Confession is good for the soul, so let the record show I’m a rotten sinner.

I’ve stolen, drunk to excess, sworn habitually, coveted my neighbor’s toys, harbored lust in my heart, sped, littered, lied and left the toilet seat up, among other grievous transgressions I’ll keep between myself and my Maker.

So tell me this: How sorry must I be to remain gainfully employed?

The answer varies, of course, relative to your own degree of guilt and capacity to forgive. And whatever that answer is probably determines your ability to enjoy college and professional athletics.

Seems just about everybody who plays, coaches or adjudicates the games we play and love is a royal screw-up. For me, that merely makes sports a pleasant, almost comforting microcosm of the real world. To the obnoxious, do-gooder element, it provides a minute or two of hand-wringing ammunition to aim at our shallow, sports-centric way of life before they run off and read “Twilight” or watch “America’s Got Talent.”

Convicted dog-killer Michael Vick was conditionally reinstated by the NFL before signing with the Philadelphia Eagles. Most reasonable folks accept two years’ incarceration and suspension in the prime of a lucrative career as a professional death penalty that fits that crime. Dogs are not people. Being a back-up quarterback and third-down utility man in a miserable city is the punishment that keeps on giving. Live and let live.

But nooooooo. It’s easy to predict what will happen now. Despite Vick’s contrition and the measured blessing of two of the finest men in the profession, future Hall of Fame coach Tony Dungy and Eagles owner Jeffrey Lurie, a miniscule but insane minority will continue to characterize the player as a mass murderer. They’ll slobber and slander his name with language the rest of us would have too much compassion to direct at terrorists.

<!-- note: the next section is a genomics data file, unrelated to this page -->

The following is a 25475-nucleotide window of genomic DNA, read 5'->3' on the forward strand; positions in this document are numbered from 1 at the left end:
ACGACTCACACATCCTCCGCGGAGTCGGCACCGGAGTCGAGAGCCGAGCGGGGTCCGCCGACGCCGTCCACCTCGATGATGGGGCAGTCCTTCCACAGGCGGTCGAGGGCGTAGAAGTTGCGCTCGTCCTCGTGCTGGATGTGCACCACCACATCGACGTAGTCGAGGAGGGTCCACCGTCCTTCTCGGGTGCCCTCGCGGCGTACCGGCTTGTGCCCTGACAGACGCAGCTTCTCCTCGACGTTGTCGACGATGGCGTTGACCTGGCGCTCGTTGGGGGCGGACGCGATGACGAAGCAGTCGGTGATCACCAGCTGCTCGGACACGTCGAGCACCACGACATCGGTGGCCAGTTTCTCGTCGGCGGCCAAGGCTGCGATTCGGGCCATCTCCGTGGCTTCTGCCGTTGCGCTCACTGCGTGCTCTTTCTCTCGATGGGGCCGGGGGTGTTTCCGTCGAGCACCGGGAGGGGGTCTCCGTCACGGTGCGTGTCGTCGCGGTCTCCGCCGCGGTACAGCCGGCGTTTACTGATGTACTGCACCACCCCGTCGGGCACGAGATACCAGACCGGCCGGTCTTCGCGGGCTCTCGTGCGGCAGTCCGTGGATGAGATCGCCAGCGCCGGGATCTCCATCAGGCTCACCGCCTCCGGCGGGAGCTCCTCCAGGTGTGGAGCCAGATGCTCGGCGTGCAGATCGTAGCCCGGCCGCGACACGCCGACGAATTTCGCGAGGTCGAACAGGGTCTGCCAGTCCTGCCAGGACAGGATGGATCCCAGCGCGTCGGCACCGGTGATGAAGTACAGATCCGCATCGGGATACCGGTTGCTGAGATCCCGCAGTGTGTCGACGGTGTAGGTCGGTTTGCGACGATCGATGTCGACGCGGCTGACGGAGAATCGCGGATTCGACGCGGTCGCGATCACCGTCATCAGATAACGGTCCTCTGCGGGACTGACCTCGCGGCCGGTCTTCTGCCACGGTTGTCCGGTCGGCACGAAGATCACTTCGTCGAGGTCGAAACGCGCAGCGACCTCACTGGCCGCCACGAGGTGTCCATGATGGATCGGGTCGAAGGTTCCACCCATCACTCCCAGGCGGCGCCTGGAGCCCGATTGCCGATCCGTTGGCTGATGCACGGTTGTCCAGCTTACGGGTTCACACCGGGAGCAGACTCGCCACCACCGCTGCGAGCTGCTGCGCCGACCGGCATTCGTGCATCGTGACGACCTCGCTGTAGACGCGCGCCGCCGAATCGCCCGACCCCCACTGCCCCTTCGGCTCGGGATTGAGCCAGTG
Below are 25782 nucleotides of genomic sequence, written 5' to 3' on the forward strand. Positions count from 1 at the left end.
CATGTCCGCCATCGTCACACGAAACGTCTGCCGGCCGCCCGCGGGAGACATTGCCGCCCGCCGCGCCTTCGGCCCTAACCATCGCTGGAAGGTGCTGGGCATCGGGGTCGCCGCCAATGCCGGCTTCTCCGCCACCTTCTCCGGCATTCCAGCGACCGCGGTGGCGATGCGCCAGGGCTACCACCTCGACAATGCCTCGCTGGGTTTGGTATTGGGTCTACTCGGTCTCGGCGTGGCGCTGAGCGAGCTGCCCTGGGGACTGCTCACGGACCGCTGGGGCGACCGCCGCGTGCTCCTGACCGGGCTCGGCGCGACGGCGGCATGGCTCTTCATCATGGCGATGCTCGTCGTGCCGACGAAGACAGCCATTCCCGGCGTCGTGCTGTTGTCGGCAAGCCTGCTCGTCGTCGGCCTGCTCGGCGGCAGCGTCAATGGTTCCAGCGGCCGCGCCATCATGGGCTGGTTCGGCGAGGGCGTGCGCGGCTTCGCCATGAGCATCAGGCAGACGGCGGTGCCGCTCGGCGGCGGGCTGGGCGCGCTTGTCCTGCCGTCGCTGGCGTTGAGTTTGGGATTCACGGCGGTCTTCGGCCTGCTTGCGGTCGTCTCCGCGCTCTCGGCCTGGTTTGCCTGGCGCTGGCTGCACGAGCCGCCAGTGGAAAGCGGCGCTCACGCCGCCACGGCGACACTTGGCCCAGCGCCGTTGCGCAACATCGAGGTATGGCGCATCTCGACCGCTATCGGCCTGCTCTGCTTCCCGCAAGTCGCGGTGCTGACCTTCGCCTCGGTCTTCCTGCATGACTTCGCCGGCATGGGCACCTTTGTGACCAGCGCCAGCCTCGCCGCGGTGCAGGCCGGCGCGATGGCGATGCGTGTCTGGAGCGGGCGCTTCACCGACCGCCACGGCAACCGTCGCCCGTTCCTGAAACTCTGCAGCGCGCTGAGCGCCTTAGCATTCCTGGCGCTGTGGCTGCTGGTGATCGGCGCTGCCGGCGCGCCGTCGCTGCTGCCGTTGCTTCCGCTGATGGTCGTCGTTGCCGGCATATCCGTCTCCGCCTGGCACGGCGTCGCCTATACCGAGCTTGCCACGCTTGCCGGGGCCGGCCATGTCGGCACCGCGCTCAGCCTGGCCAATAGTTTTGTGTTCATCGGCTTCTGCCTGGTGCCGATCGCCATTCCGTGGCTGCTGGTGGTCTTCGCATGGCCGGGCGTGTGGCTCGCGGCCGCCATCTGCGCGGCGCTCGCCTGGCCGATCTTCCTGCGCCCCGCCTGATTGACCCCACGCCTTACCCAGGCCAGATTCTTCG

Most of them fawn over their canines while treating the humans in their lives like puppy doo. And there isn’t one who would welcome an invitation to put their own private life on the big screen and have their indiscretions analyzed.

Funny how the veneer of have-clipboard, will-travel coach, author and motivational speaker Rick Pitino was shattered to smithereens the very same week.

Pitino, in case you were too busy drawing animal blood to hurl at the Eagles’ training facility to notice, acknowledged having a sexual encounter with a woman on a restaurant table in 2003. The married father of five also told police that he gave Karen Sypher a check for $3,000 two weeks after their meeting. The funds were intended to cover either the cost of an abortion (says the police report) or health insurance (says Pitino’s attorney).

Whatever the case, it’s a potential career-killing chain of events for a man who has made a living off his reputation as a no-bull bench boss and devout Roman Catholic. He shouldn’t get points for being forthright about it, either. Don’t think for a nanosecond that you’d know about this self-described “indiscretion” unless somebody leaked it and the newspaper of record in Kentucky finally dug deeply enough to give it a sunbath.

Abortion is tricky that way. Most people with spiritual identity are against it until it’s convenient for somebody in their circle to get one. Most media, meanwhile, walk in pro-choice lockstep until the most famous person they cover allegedly chooses to finance one.

My opinion of both Vick and Pitino is both strong and, yes, a bundle of contradictions. Each engaged in behavior that was shady and disgusting. Each is deserving of relentless scrutiny. Both should expect their credibility meter to bottom out at absolute zero.

But neither man should lose his career over this. I’m mystified by the angry mob that believes otherwise. Their opinion is customarily couched in anti-sports bias. And they’re the same people who will forgive an actor for beating his spouse or driving at three times the legal threshold of intoxication, even though said actor earns five times more than a star quarterback does.

If you want a target for your righteous indignation, how about Donte Stallworth? The NFL receiver pleaded guilty to driving drunk and striking and killing an actual living, breathing, ambulatory, bi-ped human being. He served less time than you’d be jailed for jaywalking in Mississippi, then gave an ESPN interview in which he showed all the remorse of a six-year-old saying he’s sorry for stealing a candy bar while licking the evidence off his fingers.

Smack Stallworth over the head with your picket signs. Reserve your late-night talk show one-liners for him.

Let Vick and Pitino go forward with the process of rebuilding their lives. And keep those stones in your pocket. One of ’em just might bounce back at you someday.

Kalle Oakes is a staff columnist. His email is [email protected]


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